Magazine article Government Finance Review

State Tax Systems Need Overhauling. (News & Numbers)

Magazine article Government Finance Review

State Tax Systems Need Overhauling. (News & Numbers)

Article excerpt

Amid what the National Governors Association has called "the most dire fiscal situation since World War II," Governing magazine in February released the results of a year-long effort to evaluate the tax structures and tax management of the 50 states. The conclusion: most state tax systems are both inadequate and unfair.

The study found that as states grapple with their worst revenue shortfalls in 50 years, 11 states, representing nearly a third of the U.S. population--including California, Florida, and Texas--have tax codes so outmoded and inefficient that they need to be redesigned from the bottom up. The rest--with the exception of only four (Delaware, New Mexico, North Dakota, and Wyoming)--require substantive overhaul. The study also found that at a time when their treasuries are starved for cash, many states have cut back funding for their revenue agencies.

Entitled "The Way We Tax," the report is the fifth installment of the Government Performance Project, a journalistic-academic effort funded by the Pew Charitable Trusts to promote effective government management. Previous reports, also written by Governing's Katherine Barrett and Richard Greene, graded the governing practices of cities, counties, and states. All of these reports are available on Governing's Web site at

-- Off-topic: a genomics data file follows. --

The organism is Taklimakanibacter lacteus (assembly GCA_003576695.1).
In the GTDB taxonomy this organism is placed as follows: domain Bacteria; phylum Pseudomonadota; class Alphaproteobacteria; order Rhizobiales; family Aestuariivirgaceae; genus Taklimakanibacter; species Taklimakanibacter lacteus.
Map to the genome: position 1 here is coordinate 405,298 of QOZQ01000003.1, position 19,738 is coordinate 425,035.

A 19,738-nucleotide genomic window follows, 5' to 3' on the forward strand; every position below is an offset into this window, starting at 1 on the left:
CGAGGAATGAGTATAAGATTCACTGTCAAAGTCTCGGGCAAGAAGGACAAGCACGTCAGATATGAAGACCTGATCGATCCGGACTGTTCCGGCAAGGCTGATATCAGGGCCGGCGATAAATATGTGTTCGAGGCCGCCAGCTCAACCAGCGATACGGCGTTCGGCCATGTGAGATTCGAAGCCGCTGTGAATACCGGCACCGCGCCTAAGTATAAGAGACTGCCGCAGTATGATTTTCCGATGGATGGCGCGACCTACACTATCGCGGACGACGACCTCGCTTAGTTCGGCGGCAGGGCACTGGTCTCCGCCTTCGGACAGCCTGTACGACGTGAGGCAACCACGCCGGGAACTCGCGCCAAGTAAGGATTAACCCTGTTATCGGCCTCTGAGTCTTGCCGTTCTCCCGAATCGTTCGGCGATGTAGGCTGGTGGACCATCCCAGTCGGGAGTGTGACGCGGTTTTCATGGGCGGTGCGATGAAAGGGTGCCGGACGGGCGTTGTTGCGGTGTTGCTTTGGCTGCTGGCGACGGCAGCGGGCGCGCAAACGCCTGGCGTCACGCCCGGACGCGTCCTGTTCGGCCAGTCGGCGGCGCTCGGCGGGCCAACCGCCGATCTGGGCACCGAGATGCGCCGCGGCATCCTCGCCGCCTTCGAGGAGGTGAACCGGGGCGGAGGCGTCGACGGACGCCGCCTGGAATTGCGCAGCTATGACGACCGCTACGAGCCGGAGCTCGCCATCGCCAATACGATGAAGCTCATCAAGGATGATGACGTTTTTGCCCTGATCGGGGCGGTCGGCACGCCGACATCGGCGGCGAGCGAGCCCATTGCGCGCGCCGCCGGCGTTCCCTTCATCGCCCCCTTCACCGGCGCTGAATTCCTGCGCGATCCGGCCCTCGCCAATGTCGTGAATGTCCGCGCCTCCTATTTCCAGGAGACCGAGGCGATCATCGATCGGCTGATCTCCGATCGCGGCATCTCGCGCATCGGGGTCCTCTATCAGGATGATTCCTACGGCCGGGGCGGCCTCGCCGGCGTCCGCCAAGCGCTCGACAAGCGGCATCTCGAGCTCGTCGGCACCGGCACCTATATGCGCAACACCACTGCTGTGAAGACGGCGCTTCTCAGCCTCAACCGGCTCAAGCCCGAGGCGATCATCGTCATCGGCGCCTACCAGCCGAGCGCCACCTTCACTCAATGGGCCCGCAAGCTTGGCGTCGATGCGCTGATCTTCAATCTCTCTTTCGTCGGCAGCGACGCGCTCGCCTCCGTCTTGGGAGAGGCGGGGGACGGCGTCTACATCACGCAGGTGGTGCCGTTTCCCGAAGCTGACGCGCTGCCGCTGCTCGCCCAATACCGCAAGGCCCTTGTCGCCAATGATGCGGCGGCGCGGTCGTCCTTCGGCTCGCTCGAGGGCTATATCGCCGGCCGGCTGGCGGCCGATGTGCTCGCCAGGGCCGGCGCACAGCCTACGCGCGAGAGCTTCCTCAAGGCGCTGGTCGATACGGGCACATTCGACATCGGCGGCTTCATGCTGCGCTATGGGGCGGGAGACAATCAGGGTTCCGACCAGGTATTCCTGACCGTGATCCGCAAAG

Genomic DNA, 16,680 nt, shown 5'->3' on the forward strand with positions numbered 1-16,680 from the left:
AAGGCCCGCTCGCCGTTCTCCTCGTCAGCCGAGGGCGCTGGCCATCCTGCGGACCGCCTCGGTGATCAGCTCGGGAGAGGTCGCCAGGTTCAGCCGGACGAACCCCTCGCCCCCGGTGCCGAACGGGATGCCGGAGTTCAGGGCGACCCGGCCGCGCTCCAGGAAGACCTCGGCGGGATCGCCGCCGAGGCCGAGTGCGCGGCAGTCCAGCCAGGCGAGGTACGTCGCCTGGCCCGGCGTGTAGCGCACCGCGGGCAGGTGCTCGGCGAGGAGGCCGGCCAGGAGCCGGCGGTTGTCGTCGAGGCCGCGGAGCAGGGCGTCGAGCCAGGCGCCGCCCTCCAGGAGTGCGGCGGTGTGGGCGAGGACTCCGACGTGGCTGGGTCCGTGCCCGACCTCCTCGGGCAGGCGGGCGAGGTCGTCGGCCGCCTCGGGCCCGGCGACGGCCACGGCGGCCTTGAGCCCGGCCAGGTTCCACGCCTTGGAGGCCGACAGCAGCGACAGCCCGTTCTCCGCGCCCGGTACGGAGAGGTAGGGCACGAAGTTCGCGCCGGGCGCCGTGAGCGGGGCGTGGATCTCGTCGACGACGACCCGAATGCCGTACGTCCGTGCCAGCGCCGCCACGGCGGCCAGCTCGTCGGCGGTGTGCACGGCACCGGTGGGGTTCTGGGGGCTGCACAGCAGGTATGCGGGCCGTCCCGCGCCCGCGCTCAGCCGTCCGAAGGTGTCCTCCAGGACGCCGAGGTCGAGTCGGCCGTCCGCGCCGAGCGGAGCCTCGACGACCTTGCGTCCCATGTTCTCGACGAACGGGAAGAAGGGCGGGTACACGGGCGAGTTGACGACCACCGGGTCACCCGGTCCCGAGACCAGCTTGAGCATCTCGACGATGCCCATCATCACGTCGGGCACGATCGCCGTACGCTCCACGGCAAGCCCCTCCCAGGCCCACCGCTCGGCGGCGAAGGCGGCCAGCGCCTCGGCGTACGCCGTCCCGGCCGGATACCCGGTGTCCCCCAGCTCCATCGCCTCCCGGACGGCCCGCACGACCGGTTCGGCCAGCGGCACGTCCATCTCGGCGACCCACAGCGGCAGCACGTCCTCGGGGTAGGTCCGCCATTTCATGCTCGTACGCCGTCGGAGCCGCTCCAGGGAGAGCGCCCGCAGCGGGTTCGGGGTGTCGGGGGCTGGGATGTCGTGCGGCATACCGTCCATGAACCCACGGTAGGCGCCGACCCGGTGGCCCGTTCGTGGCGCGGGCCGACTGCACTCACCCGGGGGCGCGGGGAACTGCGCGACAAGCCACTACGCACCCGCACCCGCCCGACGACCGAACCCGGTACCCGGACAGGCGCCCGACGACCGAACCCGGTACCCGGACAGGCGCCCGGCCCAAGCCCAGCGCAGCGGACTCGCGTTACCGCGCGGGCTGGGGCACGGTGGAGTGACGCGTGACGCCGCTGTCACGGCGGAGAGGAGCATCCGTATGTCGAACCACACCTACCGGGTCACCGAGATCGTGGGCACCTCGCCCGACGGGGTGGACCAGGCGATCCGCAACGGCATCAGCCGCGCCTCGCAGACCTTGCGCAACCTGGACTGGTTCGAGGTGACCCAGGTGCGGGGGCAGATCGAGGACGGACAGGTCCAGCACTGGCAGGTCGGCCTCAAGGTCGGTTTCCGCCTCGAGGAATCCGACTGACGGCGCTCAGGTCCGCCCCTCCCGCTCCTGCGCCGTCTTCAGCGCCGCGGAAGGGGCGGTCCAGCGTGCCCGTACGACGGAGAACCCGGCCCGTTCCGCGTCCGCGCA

The rating system used to assess state revenue systems was derived from "Principles of a High-Quality State Revenue System," a 1992 document prepared by the Foundation for State Legislatures and the National Conference of State Legislatures. The authors categorized the nine principles in the book into one of three criteria: adequacy, fairness, and management. With the help of a team of experts on tax policy, the authors then outlined the elements that contribute to each of these criteria. Through interviews and document review, each of the 50 states was assigned a rating from one to four stars--four being the highest--on each of the three criteria. (See table.)

While most states thus far have preferred cost cutting measures and targeted tax increases (e.g., cigarette taxes) over broad-based tax increases, the authors assert that many state legislatures will soon be forced to consider politically unpopular revenue measures. While they are at it, the states should also take a close look at their tax systems.

The study places much of the blame for the current fiscal woes of the states squarely on outdated tax systems that are not diversified and were designed for a different economy. …

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